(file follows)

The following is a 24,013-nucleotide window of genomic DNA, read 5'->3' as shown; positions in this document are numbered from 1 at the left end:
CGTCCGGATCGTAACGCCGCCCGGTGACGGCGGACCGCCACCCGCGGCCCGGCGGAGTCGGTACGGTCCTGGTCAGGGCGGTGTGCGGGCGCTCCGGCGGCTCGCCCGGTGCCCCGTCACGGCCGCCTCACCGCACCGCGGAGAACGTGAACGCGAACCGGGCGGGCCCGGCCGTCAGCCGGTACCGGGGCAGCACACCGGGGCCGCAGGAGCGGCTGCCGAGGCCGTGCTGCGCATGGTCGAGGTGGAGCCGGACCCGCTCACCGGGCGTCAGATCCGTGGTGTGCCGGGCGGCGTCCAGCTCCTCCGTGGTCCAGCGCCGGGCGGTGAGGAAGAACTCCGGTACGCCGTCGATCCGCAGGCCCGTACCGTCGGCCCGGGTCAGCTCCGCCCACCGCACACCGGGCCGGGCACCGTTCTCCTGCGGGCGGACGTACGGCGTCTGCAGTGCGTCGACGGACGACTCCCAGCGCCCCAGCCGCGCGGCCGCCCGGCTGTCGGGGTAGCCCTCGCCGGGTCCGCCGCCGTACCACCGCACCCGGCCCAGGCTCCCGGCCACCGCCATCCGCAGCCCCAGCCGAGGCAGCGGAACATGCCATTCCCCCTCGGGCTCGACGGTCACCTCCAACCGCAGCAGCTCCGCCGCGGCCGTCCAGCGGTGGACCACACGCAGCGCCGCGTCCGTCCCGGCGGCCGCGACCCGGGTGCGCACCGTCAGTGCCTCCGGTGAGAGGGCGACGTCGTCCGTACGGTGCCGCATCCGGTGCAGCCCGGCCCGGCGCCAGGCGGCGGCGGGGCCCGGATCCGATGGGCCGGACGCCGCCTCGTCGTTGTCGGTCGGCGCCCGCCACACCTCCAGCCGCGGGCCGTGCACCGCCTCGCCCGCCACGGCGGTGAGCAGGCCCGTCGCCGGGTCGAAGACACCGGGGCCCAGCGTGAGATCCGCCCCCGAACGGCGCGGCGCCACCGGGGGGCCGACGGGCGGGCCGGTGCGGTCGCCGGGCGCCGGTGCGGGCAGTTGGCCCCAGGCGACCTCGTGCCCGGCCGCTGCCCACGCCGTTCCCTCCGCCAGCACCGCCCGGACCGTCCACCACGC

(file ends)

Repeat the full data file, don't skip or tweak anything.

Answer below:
The following is a 24,013-nucleotide window of genomic DNA, read 5'->3' as shown; positions in this document are numbered from 1 at the left end:
CGTCCGGATCGTAACGCCGCCCGGTGACGGCGGACCGCCACCCGCGGCCCGGCGGAGTCGGTACGGTCCTGGTCAGGGCGGTGTGCGGGCGCTCCGGCGGCTCGCCCGGTGCCCCGTCACGGCCGCCTCACCGCACCGCGGAGAACGTGAACGCGAACCGGGCGGGCCCGGCCGTCAGCCGGTACCGGGGCAGCACACCGGGGCCGCAGGAGCGGCTGCCGAGGCCGTGCTGCGCATGGTCGAGGTGGAGCCGGACCCGCTCACCGGGCGTCAGATCCGTGGTGTGCCGGGCGGCGTCCAGCTCCTCCGTGGTCCAGCGCCGGGCGGTGAGGAAGAACTCCGGTACGCCGTCGATCCGCAGGCCCGTACCGTCGGCCCGGGTCAGCTCCGCCCACCGCACACCGGGCCGGGCACCGTTCTCCTGCGGGCGGACGTACGGCGTCTGCAGTGCGTCGACGGACGACTCCCAGCGCCCCAGCCGCGCGGCCGCCCGGCTGTCGGGGTAGCCCTCGCCGGGTCCGCCGCCGTACCACCGCACCCGGCCCAGGCTCCCGGCCACCGCCATCCGCAGCCCCAGCCGAGGCAGCGGAACATGCCATTCCCCCTCGGGCTCGACGGTCACCTCCAACCGCAGCAGCTCCGCCGCGGCCGTCCAGCGGTGGACCACACGCAGCGCCGCGTCCGTCCCGGCGGCCGCGACCCGGGTGCGCACCGTCAGTGCCTCCGGTGAGAGGGCGACGTCGTCCGTACGGTGCCGCATCCGGTGCAGCCCGGCCCGGCGCCAGGCGGCGGCGGGGCCCGGATCCGATGGGCCGGACGCCGCCTCGTCGTTGTCGGTCGGCGCCCGCCACACCTCCAGCCGCGGGCCGTGCACCGCCTCGCCCGCCACGGCGGTGAGCAGGCCCGTCGCCGGGTCGAAGACACCGGGGCCCAGCGTGAGATCCGCCCCCGAACGGCGCGGCGCCACCGGGGGGCCGACGGGCGGGCCGGTGCGGTCGCCGGGCGCCGGTGCGGGCAGTTGGCCCCAGGCGACCTCGTGCCCGGCCGCTGCCCACGCCGTTCCCTCCGCCAGCACCGCCCGGACCGTCCACCACGC